Thursday, September 18, 2014
When I saw Deer & Doe's newest pattern, the Bruyere Shirt, I had to have it. In order to make shipping from France worth it, I spent some time scoping out all their offerings and noticed this dress, the Reglisse, which they released last spring. It's adorable! How was the sewing-blogosphere not all over this? I checked around and only found a handful of people that had blogged it, though all the versions I saw were cute in the extreme. It's the perfect summer dress! So, I snagged it up along with the Belladone, which I've seen a million versions of online.
I had this bicycle fabric, a peachskin from Girl Charlee, which I had originally purchased to try a woven-version of the Myrtle. When it arrived, though, I was shocked at the scale--much larger than I had imagined. I've really got to train myself to look at the dimensions better! Anyway, I felt it was far too large a pattern to work with the cowl-neck, so I set it aside. After I discovered Reglisse, I determined to use the bicycle fabric, even though it was lighter weight than what is called for.
The pattern went together perfectly, though the directions were a bit less detailed than what I've come to expect from indie pattern companies like Colette and Sewaholic. For instance, there was no suggestion to understitch the bias-tape on the collar, and since I wanted to really keep mine from rolling out since it was a contrast color (not entirely successful there), I added this step.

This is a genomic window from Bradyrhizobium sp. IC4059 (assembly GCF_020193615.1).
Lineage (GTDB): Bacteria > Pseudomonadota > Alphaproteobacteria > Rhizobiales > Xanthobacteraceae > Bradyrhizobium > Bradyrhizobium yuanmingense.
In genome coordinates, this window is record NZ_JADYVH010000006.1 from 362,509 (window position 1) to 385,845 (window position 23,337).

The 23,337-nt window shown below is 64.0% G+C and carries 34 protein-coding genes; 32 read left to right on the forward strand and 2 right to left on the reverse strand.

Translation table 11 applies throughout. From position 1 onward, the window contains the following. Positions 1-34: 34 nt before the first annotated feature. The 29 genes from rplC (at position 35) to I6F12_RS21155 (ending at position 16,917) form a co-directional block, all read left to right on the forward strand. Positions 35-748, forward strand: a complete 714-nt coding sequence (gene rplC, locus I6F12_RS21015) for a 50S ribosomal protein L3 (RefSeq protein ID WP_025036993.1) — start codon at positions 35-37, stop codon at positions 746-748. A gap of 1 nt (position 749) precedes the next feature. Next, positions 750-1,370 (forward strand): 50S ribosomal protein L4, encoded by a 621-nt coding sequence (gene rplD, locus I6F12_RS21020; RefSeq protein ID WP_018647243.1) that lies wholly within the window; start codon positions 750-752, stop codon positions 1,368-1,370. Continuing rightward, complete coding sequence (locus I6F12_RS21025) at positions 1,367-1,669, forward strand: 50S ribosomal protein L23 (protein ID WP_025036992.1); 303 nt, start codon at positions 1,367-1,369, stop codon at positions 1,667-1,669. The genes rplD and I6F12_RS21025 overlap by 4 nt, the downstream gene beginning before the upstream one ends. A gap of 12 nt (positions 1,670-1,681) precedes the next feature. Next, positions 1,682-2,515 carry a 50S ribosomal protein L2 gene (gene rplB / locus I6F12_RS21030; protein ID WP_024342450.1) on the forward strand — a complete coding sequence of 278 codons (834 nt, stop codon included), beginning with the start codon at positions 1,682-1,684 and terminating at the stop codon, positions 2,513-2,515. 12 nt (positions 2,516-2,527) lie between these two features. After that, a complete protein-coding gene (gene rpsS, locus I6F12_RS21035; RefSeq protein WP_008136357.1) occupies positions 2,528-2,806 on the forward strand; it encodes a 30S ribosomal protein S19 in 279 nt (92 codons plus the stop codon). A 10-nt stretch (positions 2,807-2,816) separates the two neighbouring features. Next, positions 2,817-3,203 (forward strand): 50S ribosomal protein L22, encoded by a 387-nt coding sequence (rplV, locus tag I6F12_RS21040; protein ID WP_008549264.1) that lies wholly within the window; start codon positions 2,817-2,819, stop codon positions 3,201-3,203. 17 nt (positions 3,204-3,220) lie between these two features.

But, in all it was a quite simple little pattern, and I'm not sure why it would be marked intermediate unless it's because the bodice is cut on the bias.
Now, I have to admit, I paid no attention to pattern matching on the bodice. I don't know what I was thinking. I did try to match on the skirt and then just completely forgot about it on the bodice. Oops! I think the ties successfully disguise the mismatch across the front, and I don't have to look at the back, so I can't be too bothered by it.
What does bother me is the rolling collar, although it's fine to look at straight on.
What I love most about this pattern are all the sweet details on the top. It has these clever little flutter-type sleeves that don't require hemming (glory be!), and then the shoulders have kind of a yoke thing--not sure what to call it. The back and front bodice have a little rectangle shoulder piece they both join to, and the front bodice shoulder has soft little gathers. And then of course, the adorable collar and tie. Love!